Afghan aid puzzle vexes West six months after Taliban takeover

Western sanctions could kill more Afghans than 20 years of war, US lawmakers have warned

Hundreds of Afghan men gather to apply for humanitarian aid in Qala-e-Naw, Afghanistan, on December 14, 2021. AP
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Six months after the Taliban retook the Afghan capital Kabul with barely a shot being fired, aid groups are warning of a deepening humanitarian crisis in a country once again firmly under the control of the religious hardliners.

Afghanistan’s battered and heavily sanctioned economy is teetering on the brink of collapse. The UN seeks $5 billion this year to feed 1 million Afghan children who are in danger of starving and the 90 per cent of the population that lives in poverty.

Half a year since the Taliban swept back to power, western donors are still grappling over whether to recognise the hardliners as legitimate rulers, lift sanctions and boost humanitarian support — at the risk of cementing the group’s grip on power.

The Taliban, for their part, have committed widespread abuses but avoided the wholesale purges of opponents that were initially feared. They have trodden carefully on curbing women’s rights, while dangling the prospect of co-operation against terrorist groups such as ISIS-K and Al Qaeda.

Chris Murphy, a US Democratic senator, recently told Congress about the “moral hazard” faced by American donors in propping up an economy that relied largely on foreign cashflows and has shrunk by 40 per cent since the Taliban takeover.

“We can do our best to route it around the Taliban, but there is no doubt that the partial effect of aid is to save the Taliban from itself,” he said.

Aid agencies were on Monday describing a worsening humanitarian crisis, with sub-zero winter temperatures in mountainous and remote regions making their work harder and deepening suffering across a nation of some 39 million people.

Almost one fifth of families in Afghanistan have been forced to send children out to work because incomes have plummeted these past six months, the aid group Save the Children said.

Some families are so broke they have resorted to selling children, said Medair, another charity.

Shugofa, a mother-of-five living in a camp in northern Afghanistan since her husband was killed, told aid workers she was heartbroken at the notion of sending her daughter out to “work cleaning people’s rubbish and dirt”.

"Not having a breadwinner and having five children without a father, you can imagine how difficult it is," she told Save The Children.

The group's Afghanistan director, Chris Nyamandi, an aid worker since the 1990s in Zimbabwe, Nigeria and other fragile regions, said he had “never seen anything like the desperate situation” unfolding in Afghanistan.

International sanctions have frozen some $9 billion of Afghanistan’s central bank assets, according to a World Bank study in October.

Foreign aid, which bankrolled 75 per cent of the ousted western-backed government, has mostly dried up.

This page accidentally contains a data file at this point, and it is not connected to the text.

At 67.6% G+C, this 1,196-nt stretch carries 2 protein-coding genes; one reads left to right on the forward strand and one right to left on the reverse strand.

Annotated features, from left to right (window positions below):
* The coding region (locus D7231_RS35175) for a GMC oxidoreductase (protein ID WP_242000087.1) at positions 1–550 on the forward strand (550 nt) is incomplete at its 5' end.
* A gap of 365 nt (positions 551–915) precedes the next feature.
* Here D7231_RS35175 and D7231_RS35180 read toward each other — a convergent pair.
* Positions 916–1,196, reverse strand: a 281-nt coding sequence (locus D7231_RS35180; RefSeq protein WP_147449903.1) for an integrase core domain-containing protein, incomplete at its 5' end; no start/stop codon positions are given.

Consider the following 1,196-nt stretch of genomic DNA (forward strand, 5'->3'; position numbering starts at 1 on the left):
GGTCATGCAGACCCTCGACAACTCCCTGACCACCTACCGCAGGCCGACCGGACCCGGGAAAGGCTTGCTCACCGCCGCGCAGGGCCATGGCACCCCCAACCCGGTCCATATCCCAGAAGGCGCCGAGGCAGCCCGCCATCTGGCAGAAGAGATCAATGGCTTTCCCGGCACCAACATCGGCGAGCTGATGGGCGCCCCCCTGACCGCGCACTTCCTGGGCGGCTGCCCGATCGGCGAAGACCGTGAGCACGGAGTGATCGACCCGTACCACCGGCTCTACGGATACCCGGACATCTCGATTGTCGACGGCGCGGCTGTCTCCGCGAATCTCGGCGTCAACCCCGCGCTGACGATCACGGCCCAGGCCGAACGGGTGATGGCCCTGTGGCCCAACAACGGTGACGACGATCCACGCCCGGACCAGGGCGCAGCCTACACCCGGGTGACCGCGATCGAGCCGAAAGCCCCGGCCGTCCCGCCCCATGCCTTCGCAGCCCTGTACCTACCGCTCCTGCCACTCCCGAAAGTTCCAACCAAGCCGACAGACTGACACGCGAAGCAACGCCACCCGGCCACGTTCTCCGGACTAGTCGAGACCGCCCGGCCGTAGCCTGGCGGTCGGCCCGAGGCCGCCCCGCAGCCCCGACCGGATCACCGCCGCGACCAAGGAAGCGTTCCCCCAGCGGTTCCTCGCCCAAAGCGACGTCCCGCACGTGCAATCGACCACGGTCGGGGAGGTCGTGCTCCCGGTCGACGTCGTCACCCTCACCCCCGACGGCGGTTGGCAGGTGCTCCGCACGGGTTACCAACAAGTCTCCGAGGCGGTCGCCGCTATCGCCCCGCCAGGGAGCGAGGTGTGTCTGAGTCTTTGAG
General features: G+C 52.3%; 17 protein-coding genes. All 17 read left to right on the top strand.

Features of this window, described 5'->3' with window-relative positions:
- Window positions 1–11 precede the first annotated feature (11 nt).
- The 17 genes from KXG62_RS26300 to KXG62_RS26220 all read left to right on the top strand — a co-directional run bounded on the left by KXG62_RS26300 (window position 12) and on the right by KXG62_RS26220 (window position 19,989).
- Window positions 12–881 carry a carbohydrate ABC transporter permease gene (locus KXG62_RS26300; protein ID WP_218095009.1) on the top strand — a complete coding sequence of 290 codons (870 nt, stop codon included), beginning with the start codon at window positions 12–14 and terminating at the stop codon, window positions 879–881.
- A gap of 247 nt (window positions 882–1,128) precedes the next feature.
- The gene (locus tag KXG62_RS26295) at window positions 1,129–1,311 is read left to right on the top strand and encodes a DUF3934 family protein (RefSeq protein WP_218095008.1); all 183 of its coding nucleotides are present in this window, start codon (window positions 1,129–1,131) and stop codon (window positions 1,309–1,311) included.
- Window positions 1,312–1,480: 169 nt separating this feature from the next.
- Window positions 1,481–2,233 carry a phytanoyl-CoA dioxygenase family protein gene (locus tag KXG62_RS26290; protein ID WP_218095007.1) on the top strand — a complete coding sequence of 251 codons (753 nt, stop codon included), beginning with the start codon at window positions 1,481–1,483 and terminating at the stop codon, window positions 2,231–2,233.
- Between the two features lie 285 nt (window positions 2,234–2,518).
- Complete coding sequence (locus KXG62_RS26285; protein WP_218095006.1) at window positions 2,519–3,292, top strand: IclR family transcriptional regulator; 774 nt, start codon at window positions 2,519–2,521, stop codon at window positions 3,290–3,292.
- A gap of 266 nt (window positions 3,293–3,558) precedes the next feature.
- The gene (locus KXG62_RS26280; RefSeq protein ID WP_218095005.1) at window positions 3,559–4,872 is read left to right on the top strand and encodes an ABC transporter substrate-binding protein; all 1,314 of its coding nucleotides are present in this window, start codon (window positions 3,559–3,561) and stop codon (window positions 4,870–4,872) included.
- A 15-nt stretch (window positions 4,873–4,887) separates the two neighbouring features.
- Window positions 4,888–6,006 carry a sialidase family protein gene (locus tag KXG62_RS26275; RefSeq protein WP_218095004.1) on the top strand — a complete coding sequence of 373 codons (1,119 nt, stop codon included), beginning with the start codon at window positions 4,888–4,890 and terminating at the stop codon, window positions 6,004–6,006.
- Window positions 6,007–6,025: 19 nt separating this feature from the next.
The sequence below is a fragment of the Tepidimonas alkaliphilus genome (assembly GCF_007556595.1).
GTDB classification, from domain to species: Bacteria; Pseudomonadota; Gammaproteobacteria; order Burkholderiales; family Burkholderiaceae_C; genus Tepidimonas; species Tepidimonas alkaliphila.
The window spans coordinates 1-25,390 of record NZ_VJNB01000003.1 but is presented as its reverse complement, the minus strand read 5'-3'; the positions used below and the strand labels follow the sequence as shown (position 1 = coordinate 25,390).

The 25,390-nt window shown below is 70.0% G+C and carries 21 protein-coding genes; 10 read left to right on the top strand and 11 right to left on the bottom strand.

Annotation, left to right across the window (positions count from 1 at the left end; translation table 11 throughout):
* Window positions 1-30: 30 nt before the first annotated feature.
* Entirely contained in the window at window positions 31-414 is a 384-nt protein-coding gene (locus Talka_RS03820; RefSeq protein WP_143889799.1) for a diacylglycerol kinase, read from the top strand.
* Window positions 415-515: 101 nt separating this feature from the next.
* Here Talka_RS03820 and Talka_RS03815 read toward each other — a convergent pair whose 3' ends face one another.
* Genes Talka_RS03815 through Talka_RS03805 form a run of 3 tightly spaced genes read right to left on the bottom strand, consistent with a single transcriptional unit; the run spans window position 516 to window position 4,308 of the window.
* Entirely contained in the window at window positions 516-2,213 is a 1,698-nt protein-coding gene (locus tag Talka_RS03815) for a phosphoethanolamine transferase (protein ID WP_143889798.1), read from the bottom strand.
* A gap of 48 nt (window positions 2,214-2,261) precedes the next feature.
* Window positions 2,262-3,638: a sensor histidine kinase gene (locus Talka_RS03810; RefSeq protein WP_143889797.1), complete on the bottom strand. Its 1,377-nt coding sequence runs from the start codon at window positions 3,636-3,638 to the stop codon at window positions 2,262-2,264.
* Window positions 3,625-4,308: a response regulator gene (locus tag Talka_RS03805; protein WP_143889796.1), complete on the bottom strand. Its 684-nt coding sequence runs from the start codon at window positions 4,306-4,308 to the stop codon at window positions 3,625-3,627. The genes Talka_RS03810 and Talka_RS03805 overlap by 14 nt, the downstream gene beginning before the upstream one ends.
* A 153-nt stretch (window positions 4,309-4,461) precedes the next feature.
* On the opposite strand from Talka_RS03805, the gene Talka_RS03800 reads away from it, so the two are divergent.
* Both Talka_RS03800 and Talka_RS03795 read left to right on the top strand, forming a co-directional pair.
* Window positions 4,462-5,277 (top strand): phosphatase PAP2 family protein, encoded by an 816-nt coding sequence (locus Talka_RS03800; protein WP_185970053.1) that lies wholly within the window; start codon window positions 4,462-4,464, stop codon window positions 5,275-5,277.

Taliban envoys have in recent weeks met former donors in Oslo, aiming to unlock funds.

A delegation arrived in the Qatari capital Doha on Sunday to convince the international community to restart aid flows. A Taliban spokesman did not answer The National's interview requests.

US President Joe Biden last week directed American financial institutions to unfreeze $7 billion of Afghan central bank funds. Half is to be freed up for aid to Afghans, half to compensate relatives of victims of the 9/11 attacks, which were in part blamed on the Taliban.

UN spokesman Stephane Dujarric said the move was welcome but insufficient.

He said “humanitarian assistance alone” would not feed hungry Afghans and said the country's cash-strapped economy needed a "restart".

Pakistan's President Imran Khan echoed these fears on CNN on Sunday, saying sanctions and cancelled foreign aid were pushing his landlocked South Asian neighbour “into chaos”.

Graeme Smith, an aid consultant and analyst for the International Crisis Group think tank, says would-be investors in telecommunications gear and other infrastructure that would help revive the economy were staying away, “terrified of US sanctions”.

Four decades of war in Afghanistan have largely come to an end, he said. UN data show that armed clashes fell by 98 per cent and air strikes by 99 per cent after US and Nato troops were forced into their humiliating and rapid evacuation in August.

“That's a good step towards a stable investment climate,” said Mr Smith.

“You can send bags of food. But more than that, you need to address the reason why people are hungry, which is the collapse of the economy, mostly due to western economic restrictions.”

David Miliband, president of the International Rescue Committee, called for more talks between humanitarians in the US and Europe with Gulf donors, who are worried about the “stability of the Afghan state”.

The former UK foreign minister pushed US lawmakers for an “urgent change” in international aid policy to provide support without buttressing the Taliban and “avert a catastrophe-of-choice imposed on the Afghan people”.

Updated: February 14, 2022, 10:57 PM